Contributor(s): Jeffrey Lidz
Non-ARHU Contributor(s): Chung-hye Han, Kyeong-min Kim, Keir Moulton

Null object (NO) constructions in Korean and Japanese have receiveddifferent accounts: as (a) argument ellipsis (Oku 1998, S. Kim 1999, Saito 2007, Sakamoto 2015), (b) VP-ellipsis after verb raising (Otani and Whitman 1991, Funakoshi 2016), or (c) instances of base-generated pro (Park 1997, Hoji 1998, 2003). We report results from two experiments supporting the argument ellipsis analysis for Korean. Experiment 1 builds on K.-M. Kim and Han’s (2016) finding of interspeaker variation in whether the pronoun ku can be bound by a quantifier. Results showed that a speaker’s acceptance of quantifier-bound ku positively correlates with acceptance of sloppy readings in NO sentences. We argue that an ellipsis account, in which the NO site contains internal structure hosting the pronoun, accounts for this correlation. Experiment 2, testing the recovery of adverbials in NO sentences, showed that only the object (not the adverb) can be recovered in the NO site, excluding the possibility of VP-ellipsis. Taken together, our findings suggest that NOs result from argument ellipsis in Korean.

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Hope for syntactic bootstrapping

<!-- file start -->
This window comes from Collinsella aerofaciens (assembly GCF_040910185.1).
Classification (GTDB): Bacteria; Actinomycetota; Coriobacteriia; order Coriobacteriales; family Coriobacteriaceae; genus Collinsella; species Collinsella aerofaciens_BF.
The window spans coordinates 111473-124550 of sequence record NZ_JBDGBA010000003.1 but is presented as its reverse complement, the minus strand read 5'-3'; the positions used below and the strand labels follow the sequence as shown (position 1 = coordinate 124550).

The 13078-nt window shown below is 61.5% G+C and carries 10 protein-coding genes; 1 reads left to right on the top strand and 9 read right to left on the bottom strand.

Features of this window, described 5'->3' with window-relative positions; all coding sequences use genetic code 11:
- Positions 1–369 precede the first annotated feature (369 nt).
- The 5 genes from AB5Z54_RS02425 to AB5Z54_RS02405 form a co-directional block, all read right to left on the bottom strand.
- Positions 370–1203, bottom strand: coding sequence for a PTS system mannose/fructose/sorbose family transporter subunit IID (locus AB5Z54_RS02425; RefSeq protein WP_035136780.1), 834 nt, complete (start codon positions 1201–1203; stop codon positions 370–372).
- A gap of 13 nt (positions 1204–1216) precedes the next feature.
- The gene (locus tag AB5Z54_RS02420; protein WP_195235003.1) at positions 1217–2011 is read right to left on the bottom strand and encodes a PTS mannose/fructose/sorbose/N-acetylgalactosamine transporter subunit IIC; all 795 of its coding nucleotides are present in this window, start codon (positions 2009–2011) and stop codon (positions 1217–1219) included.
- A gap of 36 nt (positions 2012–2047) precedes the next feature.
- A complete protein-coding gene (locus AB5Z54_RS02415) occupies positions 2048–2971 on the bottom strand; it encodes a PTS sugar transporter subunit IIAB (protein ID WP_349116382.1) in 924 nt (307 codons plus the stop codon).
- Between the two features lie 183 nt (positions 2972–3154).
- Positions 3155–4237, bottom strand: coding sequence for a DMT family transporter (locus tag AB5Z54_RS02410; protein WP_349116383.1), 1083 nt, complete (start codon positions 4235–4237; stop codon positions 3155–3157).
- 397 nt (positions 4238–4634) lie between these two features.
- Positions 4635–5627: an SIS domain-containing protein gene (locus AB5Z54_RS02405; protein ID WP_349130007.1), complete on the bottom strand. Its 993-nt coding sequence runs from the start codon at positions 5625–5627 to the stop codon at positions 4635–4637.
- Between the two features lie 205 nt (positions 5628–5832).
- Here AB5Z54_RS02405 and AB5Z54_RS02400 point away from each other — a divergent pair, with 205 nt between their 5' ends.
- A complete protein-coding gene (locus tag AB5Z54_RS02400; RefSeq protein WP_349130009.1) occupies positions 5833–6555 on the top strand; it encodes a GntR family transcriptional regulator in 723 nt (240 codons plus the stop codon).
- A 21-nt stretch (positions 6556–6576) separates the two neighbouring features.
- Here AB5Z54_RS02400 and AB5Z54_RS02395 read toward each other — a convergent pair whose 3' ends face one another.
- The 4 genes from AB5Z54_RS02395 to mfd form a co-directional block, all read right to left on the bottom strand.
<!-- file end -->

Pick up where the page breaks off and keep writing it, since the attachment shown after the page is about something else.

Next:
Some mental state verbs take a finite clause as their object, while others take an infinitive, and the two groups differ reliably in meaning. Remarkably, children can use this correlation to narrow down the meaning of an unfamiliar verb.


Contributor(s): Valentine Hacquard, Jeffrey Lidz
Non-ARHU Contributor(s): Kaitlyn Harrigan (*15)

We explore children’s use of syntactic distribution in the acquisition of attitude verbs, such as think, want, and hope. Because attitude verbs refer to concepts that are opaque to observation but have syntactic distributions predictive of semantic properties, we hypothesize that syntax may serve as an important cue to learning their meanings. Using a novel methodology, we replicate previous literature showing an asymmetry between acquisition of think and want, and we additionally demonstrate that interpretation of a less frequent attitude verb, hope, patterns with type of syntactic complement. This supports the view that children treat syntactic frame as informative about an attitude verb’s meaning